All posts tagged with node


There are always challenges when it comes to debugging applications. Node.js' asynchronous workflows add an extra layer of complexity to this arduous process. Although there have been some updates made to the V8 engine in order to easily access asynchronous stack traces, most of the time, we just get errors on the main thread of our applications, which makes debugging a little bit difficult. As well, when our Node.js applications crash, we usually need to rely on some complicated CLI tooling to analyze the core dumps.

The recent introduction of Platform Events and Change Data Capture (CDC) in Salesforce has launched us into a new age of integration capabilities. Today, it's possible to develop custom apps that respond to activity in Salesforce. Whether you're creating a memorable customer interaction or implementing an internal workflow for employees, consider an event-sourced design to improve responsiveness and durability of the app.

In this article, we'll look at an event-sourced app architecture that consumes the Salesforce Streaming API using the elegant jsforce JavaScript library in a Node app on Heroku.

Streaming with jsforce

In summer 2018, the open-source jsforce library...

Over the past decade, millions of developers have interacted with the Heroku CLI. In those 10 years, the CLI has gone through many changes. We've changed languages several times; redesigned the plugin architecture; and improved test coverage and the test framework. What follows is the story of our team's journey to build and maintain the Heroku CLI from the early days of Heroku to today.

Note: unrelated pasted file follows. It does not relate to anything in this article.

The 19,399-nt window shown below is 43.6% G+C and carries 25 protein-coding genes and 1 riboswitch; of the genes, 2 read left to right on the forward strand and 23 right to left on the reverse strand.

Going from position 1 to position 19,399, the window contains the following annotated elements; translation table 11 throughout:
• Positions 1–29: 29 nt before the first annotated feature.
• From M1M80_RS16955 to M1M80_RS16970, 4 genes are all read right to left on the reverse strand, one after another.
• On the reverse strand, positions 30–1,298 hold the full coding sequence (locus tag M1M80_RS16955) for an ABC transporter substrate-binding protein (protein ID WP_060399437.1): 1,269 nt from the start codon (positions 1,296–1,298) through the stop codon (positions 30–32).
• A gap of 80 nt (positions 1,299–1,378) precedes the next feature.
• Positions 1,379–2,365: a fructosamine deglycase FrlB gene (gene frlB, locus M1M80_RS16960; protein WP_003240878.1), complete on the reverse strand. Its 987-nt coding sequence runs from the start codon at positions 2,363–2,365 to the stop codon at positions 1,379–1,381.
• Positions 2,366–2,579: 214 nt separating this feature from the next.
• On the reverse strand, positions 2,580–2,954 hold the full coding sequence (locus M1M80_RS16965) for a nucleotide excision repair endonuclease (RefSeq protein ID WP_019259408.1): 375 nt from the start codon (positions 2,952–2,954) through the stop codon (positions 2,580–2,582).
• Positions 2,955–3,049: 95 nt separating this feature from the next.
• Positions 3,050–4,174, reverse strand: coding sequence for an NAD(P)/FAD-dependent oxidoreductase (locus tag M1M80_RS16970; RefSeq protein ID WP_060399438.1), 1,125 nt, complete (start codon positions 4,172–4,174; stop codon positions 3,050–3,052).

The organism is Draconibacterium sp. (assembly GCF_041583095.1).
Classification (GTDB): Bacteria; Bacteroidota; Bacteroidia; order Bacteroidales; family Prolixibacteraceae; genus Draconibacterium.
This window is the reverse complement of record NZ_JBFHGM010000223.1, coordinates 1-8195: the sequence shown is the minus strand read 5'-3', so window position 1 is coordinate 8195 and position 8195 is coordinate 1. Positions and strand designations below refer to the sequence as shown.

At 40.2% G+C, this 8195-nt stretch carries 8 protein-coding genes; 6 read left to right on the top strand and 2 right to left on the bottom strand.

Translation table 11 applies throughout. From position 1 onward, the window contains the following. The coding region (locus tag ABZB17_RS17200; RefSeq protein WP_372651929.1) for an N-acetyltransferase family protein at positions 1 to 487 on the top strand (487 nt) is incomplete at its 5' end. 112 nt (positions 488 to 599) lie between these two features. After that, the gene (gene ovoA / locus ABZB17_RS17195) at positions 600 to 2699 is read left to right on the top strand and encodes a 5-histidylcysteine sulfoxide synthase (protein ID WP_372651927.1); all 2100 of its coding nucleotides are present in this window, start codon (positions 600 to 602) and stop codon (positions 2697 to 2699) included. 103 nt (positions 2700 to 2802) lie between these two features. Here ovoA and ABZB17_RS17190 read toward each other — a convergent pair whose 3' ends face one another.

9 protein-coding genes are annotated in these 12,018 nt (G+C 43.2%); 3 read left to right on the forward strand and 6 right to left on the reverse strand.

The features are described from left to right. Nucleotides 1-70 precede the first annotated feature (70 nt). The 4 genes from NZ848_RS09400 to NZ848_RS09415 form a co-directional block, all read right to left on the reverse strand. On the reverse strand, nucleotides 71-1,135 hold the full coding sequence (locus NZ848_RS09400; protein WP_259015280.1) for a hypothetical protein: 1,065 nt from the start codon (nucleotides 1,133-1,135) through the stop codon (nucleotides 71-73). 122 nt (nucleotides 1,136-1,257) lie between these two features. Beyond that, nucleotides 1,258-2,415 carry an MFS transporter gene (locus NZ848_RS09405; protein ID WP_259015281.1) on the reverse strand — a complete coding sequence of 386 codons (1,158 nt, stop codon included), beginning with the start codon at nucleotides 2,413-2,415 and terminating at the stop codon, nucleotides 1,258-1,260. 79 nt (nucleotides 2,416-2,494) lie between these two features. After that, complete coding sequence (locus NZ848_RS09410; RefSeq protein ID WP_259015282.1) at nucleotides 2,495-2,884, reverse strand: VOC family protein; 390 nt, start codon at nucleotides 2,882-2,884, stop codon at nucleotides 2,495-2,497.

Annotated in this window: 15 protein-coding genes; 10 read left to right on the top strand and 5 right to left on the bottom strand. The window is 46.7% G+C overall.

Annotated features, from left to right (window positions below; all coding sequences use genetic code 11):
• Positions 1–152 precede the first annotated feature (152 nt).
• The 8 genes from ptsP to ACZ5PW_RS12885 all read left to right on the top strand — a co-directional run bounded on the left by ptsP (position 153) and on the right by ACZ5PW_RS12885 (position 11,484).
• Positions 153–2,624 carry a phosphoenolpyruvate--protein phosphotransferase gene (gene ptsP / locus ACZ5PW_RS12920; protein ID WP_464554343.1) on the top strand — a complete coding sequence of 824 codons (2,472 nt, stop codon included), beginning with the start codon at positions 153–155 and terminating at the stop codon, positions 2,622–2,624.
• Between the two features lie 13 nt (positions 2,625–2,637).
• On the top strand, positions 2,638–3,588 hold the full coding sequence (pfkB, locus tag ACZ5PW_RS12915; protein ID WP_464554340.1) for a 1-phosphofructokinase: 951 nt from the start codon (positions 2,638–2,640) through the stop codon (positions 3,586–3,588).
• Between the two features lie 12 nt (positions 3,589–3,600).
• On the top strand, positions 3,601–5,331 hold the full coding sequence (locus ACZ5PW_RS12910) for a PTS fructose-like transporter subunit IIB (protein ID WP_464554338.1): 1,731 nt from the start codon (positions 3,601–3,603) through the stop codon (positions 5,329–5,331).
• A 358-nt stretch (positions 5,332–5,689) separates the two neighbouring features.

1. Ruby (CLI v1-v3)
  2. Go/Node (CLI v4)
  3. Go/Node (CLI v5)
  4. Pure Node (CLI v6)
  5. What's Next?

Ruby (CLI v1-v3)

Our original CLI (v1-v3) was written in Ruby and served us well for many years. Ruby is a great, expressive language for building CLIs, however, we started experiencing enough problems that...

It’s been a little over a year since our last Happy Node Hackers post, and even in such a short time much has changed and some powerful new tools have been released. The Node.js ecosystem continues to mature and new best practices have emerged.

Here are 8 habits for happy Node hackers updated for 2017. They're specifically for app developers, rather than module authors, since those groups have different goals and constraints:

Choices are an important part of a healthy open source software community. That’s why we’re excited about Yarn, a new package manager that addresses many of the problems with Node’s default package manager, npm. While npm has done a fantastic job creating a large and vibrant JavaScript ecosystem, I want to share why Yarn is an important addition to the Node.js ecosystem, how it will improve your Node.js development experience, and how Heroku has incorporated it into the build process for your Heroku apps.

Yarn Logo

We began testing Yarn almost immediately after it was released, and began fully supporting it on December 16.

About Yarn

Yarn was released in October 2016 and made a big splash...

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